* Patients who have acquired natural immunity due to prior exposure to hepatitis B.
Characterization of OBI patients
OBI, occult HBV infection; HBV, Hepatitis B virus; HBsAg, Hepatitis B surface antigen; HBcAb, hepatitis B Core antibody; HBsAb, hepatitis B surface antibody;+:positive;—:negative;/:untested; Q129R :Gln129Arg, T131N :Thr131Asn, M133S :Met133Ser, F134L :Phe134Leu, D144E :Asp144Glu
And further amino acid analysis revealed that patient No.2 did not carry any amino acid mutation in the “a” determinant. However, patient No.6 was found to have mutations of Gln129Arg (Q129R), Thr131Asn (T131N), Met133Ser (M133S), Phe134Leu (F134L) and Asp144Glu (D144E) in the “a” determinant of HBsAg (Figure 2, Table 3). Therefore, these mutations may be responsible for the escape of HBsAg detection.
Mutations in the “a” determinant of HBV S gene.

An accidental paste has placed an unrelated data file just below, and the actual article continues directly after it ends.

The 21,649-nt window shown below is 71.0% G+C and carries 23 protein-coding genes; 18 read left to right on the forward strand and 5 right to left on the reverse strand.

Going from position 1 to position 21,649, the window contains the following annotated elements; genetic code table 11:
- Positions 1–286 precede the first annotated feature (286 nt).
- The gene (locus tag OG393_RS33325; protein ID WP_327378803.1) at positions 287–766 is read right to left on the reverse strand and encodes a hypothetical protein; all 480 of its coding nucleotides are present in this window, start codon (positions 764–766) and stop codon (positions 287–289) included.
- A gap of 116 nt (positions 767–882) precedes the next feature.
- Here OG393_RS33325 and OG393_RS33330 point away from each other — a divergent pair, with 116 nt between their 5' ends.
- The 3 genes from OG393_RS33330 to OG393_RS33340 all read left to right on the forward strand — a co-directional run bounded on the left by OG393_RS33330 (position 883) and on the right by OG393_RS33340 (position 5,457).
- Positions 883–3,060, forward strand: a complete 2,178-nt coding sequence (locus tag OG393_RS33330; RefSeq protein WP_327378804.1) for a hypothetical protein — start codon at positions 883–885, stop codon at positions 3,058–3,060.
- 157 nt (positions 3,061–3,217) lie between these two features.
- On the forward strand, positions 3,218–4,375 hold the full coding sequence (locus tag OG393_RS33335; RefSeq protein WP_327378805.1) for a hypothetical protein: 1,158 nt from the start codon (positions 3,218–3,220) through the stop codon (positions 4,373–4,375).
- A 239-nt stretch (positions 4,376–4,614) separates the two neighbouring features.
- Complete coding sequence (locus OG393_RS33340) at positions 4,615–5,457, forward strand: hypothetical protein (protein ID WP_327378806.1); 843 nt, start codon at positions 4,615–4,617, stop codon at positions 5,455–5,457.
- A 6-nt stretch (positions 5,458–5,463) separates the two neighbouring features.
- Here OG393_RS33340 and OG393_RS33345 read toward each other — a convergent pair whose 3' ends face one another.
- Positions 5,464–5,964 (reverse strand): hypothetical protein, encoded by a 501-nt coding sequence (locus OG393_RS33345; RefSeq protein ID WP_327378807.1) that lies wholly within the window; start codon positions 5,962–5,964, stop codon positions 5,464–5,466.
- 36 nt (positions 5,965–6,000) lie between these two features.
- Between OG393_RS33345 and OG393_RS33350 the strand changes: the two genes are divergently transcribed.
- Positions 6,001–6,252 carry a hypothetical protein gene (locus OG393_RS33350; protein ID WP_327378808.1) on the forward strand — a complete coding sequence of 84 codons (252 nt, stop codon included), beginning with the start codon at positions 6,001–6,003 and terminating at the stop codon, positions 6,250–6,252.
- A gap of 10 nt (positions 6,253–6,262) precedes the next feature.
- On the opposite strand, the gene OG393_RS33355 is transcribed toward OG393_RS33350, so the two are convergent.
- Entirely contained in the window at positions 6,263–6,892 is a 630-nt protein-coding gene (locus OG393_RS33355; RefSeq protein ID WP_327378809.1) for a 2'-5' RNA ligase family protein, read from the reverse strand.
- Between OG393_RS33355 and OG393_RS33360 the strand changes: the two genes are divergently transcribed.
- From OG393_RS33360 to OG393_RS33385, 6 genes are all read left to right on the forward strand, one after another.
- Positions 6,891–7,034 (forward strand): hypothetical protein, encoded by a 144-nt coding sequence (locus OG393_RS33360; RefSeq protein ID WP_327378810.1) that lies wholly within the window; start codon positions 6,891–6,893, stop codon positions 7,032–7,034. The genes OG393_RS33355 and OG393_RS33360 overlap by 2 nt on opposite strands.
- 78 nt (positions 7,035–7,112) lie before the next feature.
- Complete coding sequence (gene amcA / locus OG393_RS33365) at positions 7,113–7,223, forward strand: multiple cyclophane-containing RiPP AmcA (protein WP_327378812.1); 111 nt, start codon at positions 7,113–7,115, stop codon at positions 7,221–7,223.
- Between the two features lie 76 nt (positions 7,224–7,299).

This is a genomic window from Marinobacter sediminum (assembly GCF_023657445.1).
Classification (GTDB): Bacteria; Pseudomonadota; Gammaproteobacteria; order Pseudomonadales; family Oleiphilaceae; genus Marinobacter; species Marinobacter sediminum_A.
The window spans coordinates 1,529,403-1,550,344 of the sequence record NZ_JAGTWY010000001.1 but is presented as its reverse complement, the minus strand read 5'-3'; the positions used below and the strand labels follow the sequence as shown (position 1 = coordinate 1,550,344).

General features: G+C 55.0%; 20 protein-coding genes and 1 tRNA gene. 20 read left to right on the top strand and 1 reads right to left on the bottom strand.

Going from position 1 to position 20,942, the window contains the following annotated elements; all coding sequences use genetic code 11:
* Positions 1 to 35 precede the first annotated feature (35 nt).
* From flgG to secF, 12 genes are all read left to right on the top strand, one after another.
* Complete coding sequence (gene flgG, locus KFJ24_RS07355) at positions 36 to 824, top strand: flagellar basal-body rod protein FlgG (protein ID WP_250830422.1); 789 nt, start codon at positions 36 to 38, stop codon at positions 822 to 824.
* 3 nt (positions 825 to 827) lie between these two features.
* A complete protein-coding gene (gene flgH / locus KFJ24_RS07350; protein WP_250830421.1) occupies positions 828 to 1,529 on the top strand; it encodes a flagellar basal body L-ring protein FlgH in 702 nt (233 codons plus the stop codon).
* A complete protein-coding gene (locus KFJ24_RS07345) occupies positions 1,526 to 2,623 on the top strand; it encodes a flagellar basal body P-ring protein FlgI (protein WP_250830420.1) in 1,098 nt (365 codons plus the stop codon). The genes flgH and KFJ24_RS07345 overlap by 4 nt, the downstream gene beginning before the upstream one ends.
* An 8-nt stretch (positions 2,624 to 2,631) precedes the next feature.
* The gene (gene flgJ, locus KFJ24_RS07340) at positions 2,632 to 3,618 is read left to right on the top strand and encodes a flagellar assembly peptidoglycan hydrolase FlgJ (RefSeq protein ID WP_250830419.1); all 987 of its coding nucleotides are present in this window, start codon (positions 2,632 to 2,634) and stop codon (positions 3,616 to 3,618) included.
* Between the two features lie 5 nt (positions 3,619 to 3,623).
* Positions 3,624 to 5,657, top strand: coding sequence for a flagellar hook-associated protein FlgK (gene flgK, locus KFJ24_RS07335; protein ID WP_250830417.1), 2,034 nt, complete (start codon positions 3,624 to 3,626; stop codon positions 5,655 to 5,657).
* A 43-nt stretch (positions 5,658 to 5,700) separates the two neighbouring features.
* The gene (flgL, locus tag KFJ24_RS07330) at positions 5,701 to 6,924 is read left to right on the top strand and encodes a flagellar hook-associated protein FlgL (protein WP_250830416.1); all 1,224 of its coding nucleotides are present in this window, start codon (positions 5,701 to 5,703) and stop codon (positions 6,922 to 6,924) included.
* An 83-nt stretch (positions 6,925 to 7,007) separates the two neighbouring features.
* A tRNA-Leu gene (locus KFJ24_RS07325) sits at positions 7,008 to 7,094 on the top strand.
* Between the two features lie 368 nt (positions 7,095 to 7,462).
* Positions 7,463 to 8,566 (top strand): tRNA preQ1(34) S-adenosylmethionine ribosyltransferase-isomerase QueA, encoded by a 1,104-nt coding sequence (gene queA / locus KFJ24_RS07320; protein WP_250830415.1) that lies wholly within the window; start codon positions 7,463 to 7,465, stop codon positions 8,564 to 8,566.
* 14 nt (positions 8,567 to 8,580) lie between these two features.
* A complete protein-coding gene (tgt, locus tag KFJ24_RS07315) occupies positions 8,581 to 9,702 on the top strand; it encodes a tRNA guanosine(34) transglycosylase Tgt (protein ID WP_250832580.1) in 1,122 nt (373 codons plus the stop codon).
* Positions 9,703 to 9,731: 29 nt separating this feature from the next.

Hepatitis B virus (HBV) infection is one of the major infectious diseases with >250 million chronic carriers worldwide . Currently, HBV transmission has been controlled in hemodialysis centers by universal precautions and vaccination, however, MHD patients still are at risk of acquiring HBV, especially for OBI . Manoochehr et al. recommended that MHD patients should take OBI screening . According to the references, the prevalence of OBI among MHD patients ranges from 0% to 58% in the world . In our study, we assessed the prevalence of OBI in MHD patients in Sichuan Province, Southwest of China firstly. We found that the prevalence of chronic HBV infection was 7.3% in the center, the prevalence of OBI was 4.2% (7/165) in the test group, and 2.1% (7/330) in the overall dialysis cohort. The prevalence is likely underestimated, as 15 patients didn't take the HBV-DNA test, and it is possible there are still OBI patients in those who didn't have HBV infection in the past. Nevertheless, the prevalence is higher than that in the MHD patients of UK as Sowole reported (0.4%) . Sowole et. al. showed that the past HBV rate was 20% and isolated HBcAb(+) was 3%. In our cohort, the past HBV rate was 54.5% and the isolated HBcAb(+) was 10%. As OBI is most frequently seen in patients with isolated HBcAb(+), we assumed that the OBI rate in our cohort may be higher than that in UK.